In a somewhat different vein, Gambini and Pullin have been working on relating the loop representation to knot theory. One of their most intriguing results is that the second coefficient of the AlexanderConway knot polynomial is a solution of the Hamiltonian constraint. Here they argue for this result using a lattice regularization of the theory.
Now let me turn to a variety of other matters...
4) Matt Greenwood and XiaoSong Lin, On Vassiliev knot invariants induced from finite type, available as arXiv:qalg/9506001.
Lev Rozansky, On finite type invariants of links and rational homology spheres derived from the Jones polynomial and Witten ReshetikhinTuraev invariant, available as arXiv:qalg/9511025.
Scott Axelrod, Overview and warmup example for perturbation theory with instantons, available as arXiv:hepth/9511196.
These papers all deal with perturbative ChernSimons theory and its spinoffs. The first two consider homology 3spheres. In ChernSimons theory, this makes the moduli space of flat SU(2) connections trivial, thus eliminating some subtleties in the perturbation theory. A homology 3sphere is a 3manifold whose homology is the same as that of the 3sphere... the first one was discovered by Poincare when he was studying his conjecture that every 3manifold with the homology of a 3sphere is a 3sphere. It turns out that you can get a counterexample if you just take an ordinary 3sphere, cut out a solid torus embedded in the shape of a trefoil knot, and stick it back in with the meridian and longitude (the short way around, and the long way around) switched  making sure they wind up pointing in the correct directions. This is called "doing Dehn surgery on the trefoil". It gives something with the homology of a 3sphere that's not a 3sphere. So Poincare had to revise his conjecture to say that every 3manifold homotopic to a 3sphere is (homeomorphic to) a 3sphere. This improved "Poincare conjecture" remains unsolved... its analog is known to be true in every dimension other than 3! Since every possible counterexample to the Poincare conjecture is a homology 3sphere, it makes some sense to ponder these manifolds carefully.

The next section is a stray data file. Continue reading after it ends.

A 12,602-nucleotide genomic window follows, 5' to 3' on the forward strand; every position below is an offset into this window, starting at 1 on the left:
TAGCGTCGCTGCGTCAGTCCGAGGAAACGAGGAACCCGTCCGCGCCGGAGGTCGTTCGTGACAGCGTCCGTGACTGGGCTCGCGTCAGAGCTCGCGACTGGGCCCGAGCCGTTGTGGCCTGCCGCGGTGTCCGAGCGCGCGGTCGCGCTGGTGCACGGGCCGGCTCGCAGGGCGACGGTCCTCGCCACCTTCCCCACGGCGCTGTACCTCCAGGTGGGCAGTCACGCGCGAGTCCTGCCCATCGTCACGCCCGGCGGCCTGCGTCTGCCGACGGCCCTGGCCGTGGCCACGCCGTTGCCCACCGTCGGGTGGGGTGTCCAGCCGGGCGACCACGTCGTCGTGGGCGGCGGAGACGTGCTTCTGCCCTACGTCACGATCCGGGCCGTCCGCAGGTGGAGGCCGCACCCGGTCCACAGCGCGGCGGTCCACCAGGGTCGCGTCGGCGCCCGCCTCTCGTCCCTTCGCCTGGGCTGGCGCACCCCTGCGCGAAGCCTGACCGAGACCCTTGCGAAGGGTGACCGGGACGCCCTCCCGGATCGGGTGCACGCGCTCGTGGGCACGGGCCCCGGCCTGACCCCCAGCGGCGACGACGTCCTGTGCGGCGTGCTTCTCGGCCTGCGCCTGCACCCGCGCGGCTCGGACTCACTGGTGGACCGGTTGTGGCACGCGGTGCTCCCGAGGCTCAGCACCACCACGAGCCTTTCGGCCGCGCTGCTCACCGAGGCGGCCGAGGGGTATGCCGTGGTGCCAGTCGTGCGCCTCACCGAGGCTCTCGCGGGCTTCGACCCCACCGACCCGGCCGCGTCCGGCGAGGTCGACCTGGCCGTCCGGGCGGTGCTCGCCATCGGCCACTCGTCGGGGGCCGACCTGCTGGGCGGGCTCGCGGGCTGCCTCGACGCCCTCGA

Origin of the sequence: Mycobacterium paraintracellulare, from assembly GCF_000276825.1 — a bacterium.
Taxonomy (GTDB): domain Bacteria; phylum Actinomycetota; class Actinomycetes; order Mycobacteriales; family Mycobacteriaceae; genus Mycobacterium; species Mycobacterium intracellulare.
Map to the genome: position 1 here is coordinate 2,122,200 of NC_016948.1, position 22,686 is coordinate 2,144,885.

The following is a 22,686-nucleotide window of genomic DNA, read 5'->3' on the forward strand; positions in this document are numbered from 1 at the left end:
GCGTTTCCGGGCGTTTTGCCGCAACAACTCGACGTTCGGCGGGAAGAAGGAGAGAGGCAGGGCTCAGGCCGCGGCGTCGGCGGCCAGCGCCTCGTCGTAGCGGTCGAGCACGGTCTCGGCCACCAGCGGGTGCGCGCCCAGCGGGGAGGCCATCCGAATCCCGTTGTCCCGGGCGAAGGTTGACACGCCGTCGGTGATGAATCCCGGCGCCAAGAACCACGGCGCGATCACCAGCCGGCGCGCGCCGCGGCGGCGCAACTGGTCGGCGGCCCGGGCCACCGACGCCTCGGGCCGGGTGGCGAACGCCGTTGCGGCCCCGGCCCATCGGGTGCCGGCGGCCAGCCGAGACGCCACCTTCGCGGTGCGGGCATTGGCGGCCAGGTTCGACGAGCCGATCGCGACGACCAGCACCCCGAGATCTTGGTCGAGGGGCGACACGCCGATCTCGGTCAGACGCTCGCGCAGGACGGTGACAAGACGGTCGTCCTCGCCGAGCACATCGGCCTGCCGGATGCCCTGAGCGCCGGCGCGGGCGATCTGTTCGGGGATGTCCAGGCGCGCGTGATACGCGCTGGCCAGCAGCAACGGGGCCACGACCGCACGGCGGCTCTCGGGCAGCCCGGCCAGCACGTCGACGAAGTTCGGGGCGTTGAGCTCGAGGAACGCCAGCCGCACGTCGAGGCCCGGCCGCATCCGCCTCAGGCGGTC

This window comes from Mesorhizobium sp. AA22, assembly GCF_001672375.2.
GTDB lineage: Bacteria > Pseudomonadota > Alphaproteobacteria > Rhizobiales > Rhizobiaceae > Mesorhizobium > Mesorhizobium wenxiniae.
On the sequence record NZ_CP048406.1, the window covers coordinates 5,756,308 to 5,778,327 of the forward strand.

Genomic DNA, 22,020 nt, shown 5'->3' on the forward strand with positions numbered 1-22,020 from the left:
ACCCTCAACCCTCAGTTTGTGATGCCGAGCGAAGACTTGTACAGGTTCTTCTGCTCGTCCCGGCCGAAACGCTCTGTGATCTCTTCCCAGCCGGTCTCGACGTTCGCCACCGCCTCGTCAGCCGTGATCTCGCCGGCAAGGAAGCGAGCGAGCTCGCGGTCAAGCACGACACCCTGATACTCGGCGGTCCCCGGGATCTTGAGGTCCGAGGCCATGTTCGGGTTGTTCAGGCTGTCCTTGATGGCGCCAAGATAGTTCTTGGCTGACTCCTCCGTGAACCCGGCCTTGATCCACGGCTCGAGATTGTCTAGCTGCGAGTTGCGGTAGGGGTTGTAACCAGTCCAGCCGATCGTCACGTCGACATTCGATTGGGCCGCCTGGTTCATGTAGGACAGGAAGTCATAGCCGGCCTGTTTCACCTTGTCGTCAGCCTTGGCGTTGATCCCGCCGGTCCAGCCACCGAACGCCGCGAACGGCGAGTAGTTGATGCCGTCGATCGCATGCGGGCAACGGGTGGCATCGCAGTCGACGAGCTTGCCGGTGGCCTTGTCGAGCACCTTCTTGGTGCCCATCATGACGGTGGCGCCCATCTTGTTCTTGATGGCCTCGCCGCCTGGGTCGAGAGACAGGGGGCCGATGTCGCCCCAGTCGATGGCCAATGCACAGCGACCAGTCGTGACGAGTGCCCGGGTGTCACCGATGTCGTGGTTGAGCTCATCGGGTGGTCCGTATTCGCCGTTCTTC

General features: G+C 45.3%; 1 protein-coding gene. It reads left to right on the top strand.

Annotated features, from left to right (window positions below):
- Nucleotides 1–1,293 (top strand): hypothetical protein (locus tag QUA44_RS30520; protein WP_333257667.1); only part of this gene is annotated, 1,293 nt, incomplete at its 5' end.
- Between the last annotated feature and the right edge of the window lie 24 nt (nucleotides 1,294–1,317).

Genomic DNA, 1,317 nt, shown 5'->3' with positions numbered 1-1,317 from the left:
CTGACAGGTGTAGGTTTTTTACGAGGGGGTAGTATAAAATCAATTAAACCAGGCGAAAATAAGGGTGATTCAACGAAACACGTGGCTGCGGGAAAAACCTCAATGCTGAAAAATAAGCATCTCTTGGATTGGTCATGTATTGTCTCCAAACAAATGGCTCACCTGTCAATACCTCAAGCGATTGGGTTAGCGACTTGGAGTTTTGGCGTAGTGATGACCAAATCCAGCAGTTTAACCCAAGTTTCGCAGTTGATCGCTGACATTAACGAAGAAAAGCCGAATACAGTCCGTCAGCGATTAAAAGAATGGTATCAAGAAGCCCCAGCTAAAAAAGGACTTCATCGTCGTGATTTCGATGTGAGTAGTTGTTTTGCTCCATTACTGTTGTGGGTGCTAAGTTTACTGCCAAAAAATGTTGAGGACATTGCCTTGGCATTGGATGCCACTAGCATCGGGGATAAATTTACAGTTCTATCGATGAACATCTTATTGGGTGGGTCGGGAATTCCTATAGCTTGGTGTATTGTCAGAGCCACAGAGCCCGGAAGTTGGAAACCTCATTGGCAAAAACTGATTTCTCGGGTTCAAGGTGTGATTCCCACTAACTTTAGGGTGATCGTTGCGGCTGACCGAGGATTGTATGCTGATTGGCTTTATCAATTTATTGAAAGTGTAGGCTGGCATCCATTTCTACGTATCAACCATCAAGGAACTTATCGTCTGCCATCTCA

Now, just as perturbative ChernSimons theory gives certain special invariants of links, said to be of "finite type", the same is true for homology 3spheres. When we say a link invariants is of finite type, all we mean is that it satisfies a simple property described in "week3". There is a similar but subtler definition for an invariant of homology 3spheres to be of finite type; they need to transform in a nice way under Dehn surgery. (See "week60" for more references.)
The second paper concentrates precisely on those subtleties due to the moduli space of flat connections, developing perturbation theory in the presence of "instantons" (here, nontrivial flat connections).